ALISAUNDERmScots, Medieval English, Literature Scots form and medieval English variant of ALEXANDER. 'King Alisaunder' or 'Kyng Alisaunder', dating from the end of the 13th century or the early 14th century, is a Middle English romance or romantic epic telling the story of Alexander the Great's career from his youth, through his successful campaigns against the Persian king DARIUS and other adversaries, his discovery of the wonders of the East, and his untimely death.
AMPHELISEfMedieval English Possibly a compound of AMICE and FELICE. The name begins appearing in the late 1100s (attested in 1198) with the formal Latin version of Amphelisia and the vernacular version of Anflis.
ARGENTINAfSpanish, Medieval English From Argentina, the name of a country in South America. It is derived from the Latin argentum (silver), which in turn comes from the Ancient Greek ἀργήντος (argēntos), from ἀργήεις (argēeis), "white, shining"... [more]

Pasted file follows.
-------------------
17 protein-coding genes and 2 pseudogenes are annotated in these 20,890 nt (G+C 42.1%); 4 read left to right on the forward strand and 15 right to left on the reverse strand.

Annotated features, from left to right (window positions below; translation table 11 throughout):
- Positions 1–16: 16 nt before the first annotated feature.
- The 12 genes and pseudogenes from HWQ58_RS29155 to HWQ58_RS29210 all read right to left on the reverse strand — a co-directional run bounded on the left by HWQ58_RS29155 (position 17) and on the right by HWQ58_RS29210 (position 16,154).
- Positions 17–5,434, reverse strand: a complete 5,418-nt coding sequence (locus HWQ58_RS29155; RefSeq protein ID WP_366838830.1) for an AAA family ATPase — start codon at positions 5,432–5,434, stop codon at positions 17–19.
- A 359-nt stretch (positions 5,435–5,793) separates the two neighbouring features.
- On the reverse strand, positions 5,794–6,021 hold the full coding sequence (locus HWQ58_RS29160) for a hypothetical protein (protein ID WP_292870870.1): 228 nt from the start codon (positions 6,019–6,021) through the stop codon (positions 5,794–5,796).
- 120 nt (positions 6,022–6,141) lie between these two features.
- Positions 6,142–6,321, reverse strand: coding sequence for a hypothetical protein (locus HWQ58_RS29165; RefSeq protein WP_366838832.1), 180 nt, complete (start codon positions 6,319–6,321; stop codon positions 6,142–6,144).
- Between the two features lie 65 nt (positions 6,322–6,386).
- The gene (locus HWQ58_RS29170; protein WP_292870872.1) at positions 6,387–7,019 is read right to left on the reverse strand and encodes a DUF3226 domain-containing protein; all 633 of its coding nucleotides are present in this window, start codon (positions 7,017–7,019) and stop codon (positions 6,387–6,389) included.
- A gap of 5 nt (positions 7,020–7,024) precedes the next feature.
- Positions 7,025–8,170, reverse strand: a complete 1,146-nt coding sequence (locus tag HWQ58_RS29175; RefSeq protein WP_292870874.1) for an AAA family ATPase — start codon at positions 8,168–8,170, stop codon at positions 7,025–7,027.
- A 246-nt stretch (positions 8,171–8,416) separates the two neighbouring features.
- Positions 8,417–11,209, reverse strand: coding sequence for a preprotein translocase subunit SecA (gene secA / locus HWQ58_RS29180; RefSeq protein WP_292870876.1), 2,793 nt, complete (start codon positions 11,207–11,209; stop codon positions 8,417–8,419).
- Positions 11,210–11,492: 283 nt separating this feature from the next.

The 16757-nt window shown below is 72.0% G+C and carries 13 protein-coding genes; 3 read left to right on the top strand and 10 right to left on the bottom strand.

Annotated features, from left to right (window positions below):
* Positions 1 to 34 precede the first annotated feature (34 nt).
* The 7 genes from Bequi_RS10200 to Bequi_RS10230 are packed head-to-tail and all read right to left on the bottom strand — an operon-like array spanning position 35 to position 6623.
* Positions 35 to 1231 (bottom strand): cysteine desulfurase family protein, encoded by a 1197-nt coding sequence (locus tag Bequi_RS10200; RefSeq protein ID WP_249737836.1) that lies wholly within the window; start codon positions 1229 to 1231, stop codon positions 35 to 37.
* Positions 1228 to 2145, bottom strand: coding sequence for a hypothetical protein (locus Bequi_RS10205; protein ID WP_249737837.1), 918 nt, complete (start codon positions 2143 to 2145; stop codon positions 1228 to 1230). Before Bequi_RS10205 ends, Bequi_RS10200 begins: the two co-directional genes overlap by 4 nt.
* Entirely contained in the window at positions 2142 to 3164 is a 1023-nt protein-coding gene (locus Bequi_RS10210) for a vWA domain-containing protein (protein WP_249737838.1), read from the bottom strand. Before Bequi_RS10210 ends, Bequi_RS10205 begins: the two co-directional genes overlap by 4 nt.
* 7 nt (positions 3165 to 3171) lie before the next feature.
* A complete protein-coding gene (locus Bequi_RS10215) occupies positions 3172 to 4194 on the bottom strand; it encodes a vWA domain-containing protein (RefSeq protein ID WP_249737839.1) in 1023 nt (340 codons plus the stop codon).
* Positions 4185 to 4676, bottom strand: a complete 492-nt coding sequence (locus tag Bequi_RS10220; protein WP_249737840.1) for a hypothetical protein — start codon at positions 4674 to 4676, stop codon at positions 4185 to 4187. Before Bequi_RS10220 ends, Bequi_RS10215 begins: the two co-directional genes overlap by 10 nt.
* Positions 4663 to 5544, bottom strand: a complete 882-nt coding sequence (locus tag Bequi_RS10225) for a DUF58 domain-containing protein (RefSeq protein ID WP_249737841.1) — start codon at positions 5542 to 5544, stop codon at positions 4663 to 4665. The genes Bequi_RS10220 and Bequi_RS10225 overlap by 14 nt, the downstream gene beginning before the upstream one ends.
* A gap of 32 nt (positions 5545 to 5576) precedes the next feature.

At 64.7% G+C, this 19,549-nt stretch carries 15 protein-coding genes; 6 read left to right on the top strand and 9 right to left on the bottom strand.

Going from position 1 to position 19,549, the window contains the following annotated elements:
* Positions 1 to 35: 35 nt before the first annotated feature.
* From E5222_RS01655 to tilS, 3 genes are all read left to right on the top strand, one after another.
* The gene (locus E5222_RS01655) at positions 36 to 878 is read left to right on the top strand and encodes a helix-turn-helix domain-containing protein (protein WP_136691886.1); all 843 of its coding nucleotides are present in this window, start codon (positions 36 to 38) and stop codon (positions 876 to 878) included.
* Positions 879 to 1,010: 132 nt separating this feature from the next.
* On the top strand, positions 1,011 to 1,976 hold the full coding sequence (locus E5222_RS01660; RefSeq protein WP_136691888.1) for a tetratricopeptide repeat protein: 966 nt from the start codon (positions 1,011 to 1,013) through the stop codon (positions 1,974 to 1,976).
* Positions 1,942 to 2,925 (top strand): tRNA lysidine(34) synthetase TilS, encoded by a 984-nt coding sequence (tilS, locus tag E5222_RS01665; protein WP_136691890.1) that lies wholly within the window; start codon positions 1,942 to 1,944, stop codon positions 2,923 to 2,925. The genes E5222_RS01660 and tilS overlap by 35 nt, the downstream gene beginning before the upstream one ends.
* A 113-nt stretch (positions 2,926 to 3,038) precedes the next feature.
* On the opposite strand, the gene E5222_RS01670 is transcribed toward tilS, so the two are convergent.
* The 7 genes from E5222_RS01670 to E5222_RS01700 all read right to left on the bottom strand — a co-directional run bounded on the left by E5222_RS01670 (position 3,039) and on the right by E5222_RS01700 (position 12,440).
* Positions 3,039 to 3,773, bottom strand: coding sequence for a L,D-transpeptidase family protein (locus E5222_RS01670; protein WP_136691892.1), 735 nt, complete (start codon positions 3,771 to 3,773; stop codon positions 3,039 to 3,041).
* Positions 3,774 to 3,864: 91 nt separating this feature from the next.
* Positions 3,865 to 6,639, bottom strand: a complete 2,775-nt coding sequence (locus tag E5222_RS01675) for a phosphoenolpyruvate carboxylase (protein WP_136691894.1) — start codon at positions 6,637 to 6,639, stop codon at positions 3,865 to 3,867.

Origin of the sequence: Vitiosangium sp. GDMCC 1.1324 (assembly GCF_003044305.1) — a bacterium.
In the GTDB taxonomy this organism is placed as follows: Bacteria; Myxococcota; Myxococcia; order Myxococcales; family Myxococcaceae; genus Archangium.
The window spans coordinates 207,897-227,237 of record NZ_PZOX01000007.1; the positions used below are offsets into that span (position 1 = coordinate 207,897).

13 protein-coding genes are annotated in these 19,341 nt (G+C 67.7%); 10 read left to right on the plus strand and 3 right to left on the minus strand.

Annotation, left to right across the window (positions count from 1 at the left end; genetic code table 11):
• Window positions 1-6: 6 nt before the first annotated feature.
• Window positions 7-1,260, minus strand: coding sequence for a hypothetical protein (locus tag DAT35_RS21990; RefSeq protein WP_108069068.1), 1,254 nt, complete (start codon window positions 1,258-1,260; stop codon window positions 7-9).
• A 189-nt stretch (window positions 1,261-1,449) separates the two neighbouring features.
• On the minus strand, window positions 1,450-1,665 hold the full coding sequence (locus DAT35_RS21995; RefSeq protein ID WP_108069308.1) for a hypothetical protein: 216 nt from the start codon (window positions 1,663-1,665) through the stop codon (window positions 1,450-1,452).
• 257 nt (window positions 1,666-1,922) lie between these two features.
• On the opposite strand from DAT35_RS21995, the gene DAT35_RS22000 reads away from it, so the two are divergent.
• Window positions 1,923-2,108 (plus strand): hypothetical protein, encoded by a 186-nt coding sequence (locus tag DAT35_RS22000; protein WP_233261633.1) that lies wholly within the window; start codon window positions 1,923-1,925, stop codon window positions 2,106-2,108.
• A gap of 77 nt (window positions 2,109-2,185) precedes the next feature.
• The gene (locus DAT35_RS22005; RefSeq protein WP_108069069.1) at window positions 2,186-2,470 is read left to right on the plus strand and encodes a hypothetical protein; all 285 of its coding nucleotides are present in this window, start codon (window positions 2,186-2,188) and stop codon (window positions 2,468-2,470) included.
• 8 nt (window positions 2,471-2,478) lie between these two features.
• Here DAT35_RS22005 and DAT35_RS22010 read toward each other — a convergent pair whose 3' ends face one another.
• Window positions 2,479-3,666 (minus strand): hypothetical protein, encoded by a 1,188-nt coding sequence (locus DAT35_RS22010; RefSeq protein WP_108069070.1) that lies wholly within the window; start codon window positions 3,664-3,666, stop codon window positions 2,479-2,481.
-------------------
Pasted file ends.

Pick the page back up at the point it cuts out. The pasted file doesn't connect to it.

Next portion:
ARNGRIMmMedieval English, Norse Mythology Anglo-Scandinavian variant of ARNGRÍMR. This was the name of a berserker in Norse mythology; he figures in Hervarar saga, Gesta Danorum, Lay of Hyndla, a number of Faroese ballads, and Örvar-Odds saga.
AVENELmMedieval English Originally derived from the same, highly uncertain, source as AVO and Ava, Avenel was first in use as a given name in the Middle Ages, and later went on to become a surname (which, in turn, was occasionally re-used as a given name from the 1500s onwards).
BARDOLPHmTheatre, Medieval English (?) Possibly from a Germanic name derived from the elements bard, meaning "small axe" or "beard", and wulf "wolf". Shakespeare used it for minor characters in several plays.